President Obama recently warned Americans about the perils of “dark money” in election politics, saying it “pulls us into the gutter” as a nation.

Unfortunately, he offered no real solutions to remedy this problem. So, I have a few suggestions for him and it begins with allowing common sense to enter the debate over campaign finance reform in America.

Our elected representatives are being influenced by billionaires like Michael Bloomberg who are only concerned with pushing their own agendas, and not enough by the rest of us who have to pay the bill.

As conservatives, we believe in market solutions rather than government solutions. If a market is working well, access should go up and costs should go down.  It’s the law of supply and demand.

Our elected representatives are being influenced by billionaires like Michael Bloomberg who are only concerned with pushing their own agendas, and not enough by the rest of us who have to pay the bill.

But if we take a look at the situation today with regard to special influence money in politics, it’s just about the exact opposite of that right now. Our elected representatives are being influenced by billionaires like Michael Bloomberg who are only concerned with pushing their own agendas, and not enough by the rest of us who have to pay the bill.

So how do we reverse this trend? With a little bit of political courage, a lot of common sense and by offering conservative solutions to solve this problem.

For example, why not make Virginia’s tax credit for small donations the law of the land? Overnight, it would allow hardworking Americans to keep a little bit of their money they would have sent to the IRS and instead give a $50 or $100 contribution to candidates they believe would reign in Washington’s tax and spend culture.

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Recently, liberals launched an effort to remove a similar law in Oregon. If they succeed and if grassroots conservatives are dissuaded from giving, large special interests, like the teacher’s union, will become even more influential.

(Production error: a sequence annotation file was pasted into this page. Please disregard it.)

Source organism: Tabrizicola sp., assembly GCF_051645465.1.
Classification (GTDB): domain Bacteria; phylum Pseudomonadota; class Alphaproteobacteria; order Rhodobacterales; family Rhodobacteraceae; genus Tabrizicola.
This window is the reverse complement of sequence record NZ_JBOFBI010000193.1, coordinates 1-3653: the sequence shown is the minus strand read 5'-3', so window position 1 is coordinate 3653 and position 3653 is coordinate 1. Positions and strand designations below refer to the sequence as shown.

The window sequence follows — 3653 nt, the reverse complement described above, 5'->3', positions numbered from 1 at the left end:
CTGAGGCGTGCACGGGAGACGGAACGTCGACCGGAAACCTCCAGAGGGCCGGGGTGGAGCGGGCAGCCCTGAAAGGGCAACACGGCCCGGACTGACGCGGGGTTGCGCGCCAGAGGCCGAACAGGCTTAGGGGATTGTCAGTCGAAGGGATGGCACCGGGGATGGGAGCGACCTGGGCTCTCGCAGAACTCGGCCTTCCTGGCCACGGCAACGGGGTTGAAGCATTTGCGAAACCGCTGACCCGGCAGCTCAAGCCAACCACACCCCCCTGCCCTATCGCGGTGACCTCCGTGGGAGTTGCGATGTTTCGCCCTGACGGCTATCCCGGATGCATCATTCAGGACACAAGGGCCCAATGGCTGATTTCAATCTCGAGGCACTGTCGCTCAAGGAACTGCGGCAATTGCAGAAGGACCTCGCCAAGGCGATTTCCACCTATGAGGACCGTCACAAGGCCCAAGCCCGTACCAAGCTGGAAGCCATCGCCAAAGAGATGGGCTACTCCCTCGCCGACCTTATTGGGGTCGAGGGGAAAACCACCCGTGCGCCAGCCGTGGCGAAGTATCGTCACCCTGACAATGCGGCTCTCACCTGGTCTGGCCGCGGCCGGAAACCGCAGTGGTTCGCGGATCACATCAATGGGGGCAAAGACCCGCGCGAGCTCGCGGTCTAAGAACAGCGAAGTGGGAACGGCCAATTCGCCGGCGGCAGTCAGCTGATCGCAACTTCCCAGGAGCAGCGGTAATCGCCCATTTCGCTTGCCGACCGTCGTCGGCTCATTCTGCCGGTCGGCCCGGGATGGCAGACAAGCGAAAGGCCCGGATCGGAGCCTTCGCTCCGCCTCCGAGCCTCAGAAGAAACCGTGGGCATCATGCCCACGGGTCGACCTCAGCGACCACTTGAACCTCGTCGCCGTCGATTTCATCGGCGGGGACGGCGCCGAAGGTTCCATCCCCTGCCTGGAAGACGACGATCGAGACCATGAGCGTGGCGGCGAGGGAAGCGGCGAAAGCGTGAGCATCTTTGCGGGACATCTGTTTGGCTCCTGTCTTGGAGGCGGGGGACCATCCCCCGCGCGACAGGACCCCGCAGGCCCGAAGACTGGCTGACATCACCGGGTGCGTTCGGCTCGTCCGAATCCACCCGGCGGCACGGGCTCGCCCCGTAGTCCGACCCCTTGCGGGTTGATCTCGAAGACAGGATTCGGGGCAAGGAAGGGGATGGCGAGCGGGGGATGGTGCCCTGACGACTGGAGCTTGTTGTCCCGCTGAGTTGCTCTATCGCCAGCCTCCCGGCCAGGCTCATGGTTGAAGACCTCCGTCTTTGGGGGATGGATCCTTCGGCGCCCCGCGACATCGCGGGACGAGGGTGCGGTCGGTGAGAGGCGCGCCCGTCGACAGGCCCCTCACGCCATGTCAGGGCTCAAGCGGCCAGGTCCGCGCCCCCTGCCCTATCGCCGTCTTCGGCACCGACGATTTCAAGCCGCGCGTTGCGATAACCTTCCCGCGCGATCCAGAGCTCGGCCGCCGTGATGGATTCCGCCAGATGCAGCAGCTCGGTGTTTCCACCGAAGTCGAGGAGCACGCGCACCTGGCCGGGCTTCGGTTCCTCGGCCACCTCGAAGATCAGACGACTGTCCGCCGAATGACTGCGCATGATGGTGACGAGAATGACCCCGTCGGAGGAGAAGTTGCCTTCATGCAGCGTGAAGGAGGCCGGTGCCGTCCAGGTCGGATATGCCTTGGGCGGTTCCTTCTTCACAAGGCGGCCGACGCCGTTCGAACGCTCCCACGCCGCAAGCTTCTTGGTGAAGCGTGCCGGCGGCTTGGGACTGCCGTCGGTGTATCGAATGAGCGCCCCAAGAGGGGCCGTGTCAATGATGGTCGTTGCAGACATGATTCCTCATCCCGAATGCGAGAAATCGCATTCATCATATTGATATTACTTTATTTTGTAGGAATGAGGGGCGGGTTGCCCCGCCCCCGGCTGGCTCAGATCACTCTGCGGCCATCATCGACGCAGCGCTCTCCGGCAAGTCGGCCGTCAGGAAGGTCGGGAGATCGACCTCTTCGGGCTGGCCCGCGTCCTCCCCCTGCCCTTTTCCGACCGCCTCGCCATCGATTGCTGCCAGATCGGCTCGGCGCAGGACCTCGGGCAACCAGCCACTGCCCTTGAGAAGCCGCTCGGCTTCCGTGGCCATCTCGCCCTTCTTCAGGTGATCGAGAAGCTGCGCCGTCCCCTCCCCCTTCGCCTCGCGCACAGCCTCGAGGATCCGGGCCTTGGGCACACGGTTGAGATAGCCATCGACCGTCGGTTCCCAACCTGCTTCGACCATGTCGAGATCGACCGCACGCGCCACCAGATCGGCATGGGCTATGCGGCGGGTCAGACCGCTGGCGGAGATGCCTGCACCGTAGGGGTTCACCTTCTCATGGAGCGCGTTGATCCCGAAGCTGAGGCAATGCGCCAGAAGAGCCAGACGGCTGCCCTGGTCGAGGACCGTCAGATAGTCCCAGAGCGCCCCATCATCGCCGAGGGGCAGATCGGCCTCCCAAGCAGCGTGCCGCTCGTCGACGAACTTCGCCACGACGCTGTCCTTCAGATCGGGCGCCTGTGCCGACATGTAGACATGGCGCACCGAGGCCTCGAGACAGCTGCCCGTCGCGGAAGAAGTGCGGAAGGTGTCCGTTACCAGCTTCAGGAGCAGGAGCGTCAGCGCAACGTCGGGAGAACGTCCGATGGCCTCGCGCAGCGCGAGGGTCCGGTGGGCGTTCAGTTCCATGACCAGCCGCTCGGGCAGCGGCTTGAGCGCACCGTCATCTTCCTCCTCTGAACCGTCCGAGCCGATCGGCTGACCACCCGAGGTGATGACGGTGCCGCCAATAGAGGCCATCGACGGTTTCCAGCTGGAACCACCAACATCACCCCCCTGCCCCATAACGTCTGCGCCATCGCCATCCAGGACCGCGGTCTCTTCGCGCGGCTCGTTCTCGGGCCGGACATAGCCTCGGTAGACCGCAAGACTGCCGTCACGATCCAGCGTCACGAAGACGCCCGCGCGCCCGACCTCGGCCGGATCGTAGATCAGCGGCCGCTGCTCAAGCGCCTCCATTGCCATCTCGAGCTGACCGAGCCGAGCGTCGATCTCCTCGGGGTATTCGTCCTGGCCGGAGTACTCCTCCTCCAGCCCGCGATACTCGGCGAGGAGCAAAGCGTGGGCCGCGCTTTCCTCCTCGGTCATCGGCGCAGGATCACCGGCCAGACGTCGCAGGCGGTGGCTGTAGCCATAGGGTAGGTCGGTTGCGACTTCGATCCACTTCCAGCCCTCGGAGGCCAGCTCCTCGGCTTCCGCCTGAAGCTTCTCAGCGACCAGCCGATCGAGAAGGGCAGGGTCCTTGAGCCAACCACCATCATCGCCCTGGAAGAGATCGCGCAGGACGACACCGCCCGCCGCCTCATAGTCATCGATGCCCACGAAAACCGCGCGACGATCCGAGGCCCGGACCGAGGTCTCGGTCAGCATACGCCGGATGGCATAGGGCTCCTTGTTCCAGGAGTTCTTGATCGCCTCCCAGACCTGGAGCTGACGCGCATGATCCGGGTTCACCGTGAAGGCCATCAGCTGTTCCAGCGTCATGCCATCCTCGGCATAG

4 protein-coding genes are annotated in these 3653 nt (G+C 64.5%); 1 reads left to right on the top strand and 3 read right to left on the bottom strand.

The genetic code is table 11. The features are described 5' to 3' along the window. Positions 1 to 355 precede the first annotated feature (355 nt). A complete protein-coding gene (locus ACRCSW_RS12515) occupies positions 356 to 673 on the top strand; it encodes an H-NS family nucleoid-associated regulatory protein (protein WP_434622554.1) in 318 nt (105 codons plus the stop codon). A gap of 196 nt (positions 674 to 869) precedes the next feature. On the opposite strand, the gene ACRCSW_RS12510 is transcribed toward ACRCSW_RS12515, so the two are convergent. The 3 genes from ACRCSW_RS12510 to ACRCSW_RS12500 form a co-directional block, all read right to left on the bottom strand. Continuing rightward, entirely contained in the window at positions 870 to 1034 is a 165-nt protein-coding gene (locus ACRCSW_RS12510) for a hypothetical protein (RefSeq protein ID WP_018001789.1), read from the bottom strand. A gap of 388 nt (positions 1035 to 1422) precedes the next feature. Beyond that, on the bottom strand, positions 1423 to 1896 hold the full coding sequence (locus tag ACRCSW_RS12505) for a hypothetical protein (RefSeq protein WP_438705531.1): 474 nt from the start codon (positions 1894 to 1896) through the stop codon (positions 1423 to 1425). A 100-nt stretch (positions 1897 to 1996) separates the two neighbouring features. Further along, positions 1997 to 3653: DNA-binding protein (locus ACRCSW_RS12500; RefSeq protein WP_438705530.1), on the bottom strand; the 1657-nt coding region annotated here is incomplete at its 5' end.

We can also take action to prevent people from being punished over political contributions.  Brendan Eich, the creator of JavaScript and former CEO of the web browser company Mozilla, was forced out of his job for giving a $1,000 contribution to a traditional marriage referendum. Part of a conservative approach to campaign finance reform might be a law to prohibit anyone from losing their job simply for standing up for their beliefs.

If we don’t act now, how long will it be until someone is fired because he or she is a member of the NRA? Or gave to a school choice organization? Or to the Catholic Church? 

Along the same lines, it’s time to revisit disclosure and what voters deserve to know. The current disclosure level in the U.S. is $200.  However, right now, 63% of contributions to the House of Representatives come from people who give over $200. 

And while transparency is key and high-level donors should be identified, do we really need to report someone who is giving their first $500 check? Could we consider upping the limit at which you are reported? Does anyone really think someone is buying a Congressman for $500 in this day and age?

We certainly don’t expect everyone to agree with us on every point we raise, or even to agree with us at all.  But we want to have a good debate. We need a good debate.  

Conservatives need to start thinking about why our political system has gone so off-kilter and why it so often fails to bring the results the people want and for which they vote.  

We are simply saying "look at the role of money in politics as a part of this — we know it influences the system, but how? Does it lead to increased spending in the interests of those who give money?  Does it lead to regulations that benefit certain companies or special interests rather than the general interest?  Does it force members of Congress to spend too much time raising money rather than spending time listening to ordinary citizens?" I think the answer is yes. 

Some people on the left like to blame cable news for the polarization of our politics. Others say it’s gerrymandering or the pressure of entitlement spending or something else.  I’m simply saying that it’s time for a debate about the role of money in politics. And that debate is already happening -- but right now it’s happening only on the left, and we need the voices of conservatives and others to take part in this debate. Start thinking about the issue and you might be surprised where you come out — and how many other conservatives will agree with you, starting with Barry Goldwater.

As we embark on the all-important road to the 2016, it's time to expand the market for political speech and let new voices be heard on our nation’s journey to Election Day. Those “new entrants” are us: “We, the People.” 

It’s time to Take Back Our Republic.

John Pudner is the Executive Director of the conservative grassroots organization www.TakeBack.org.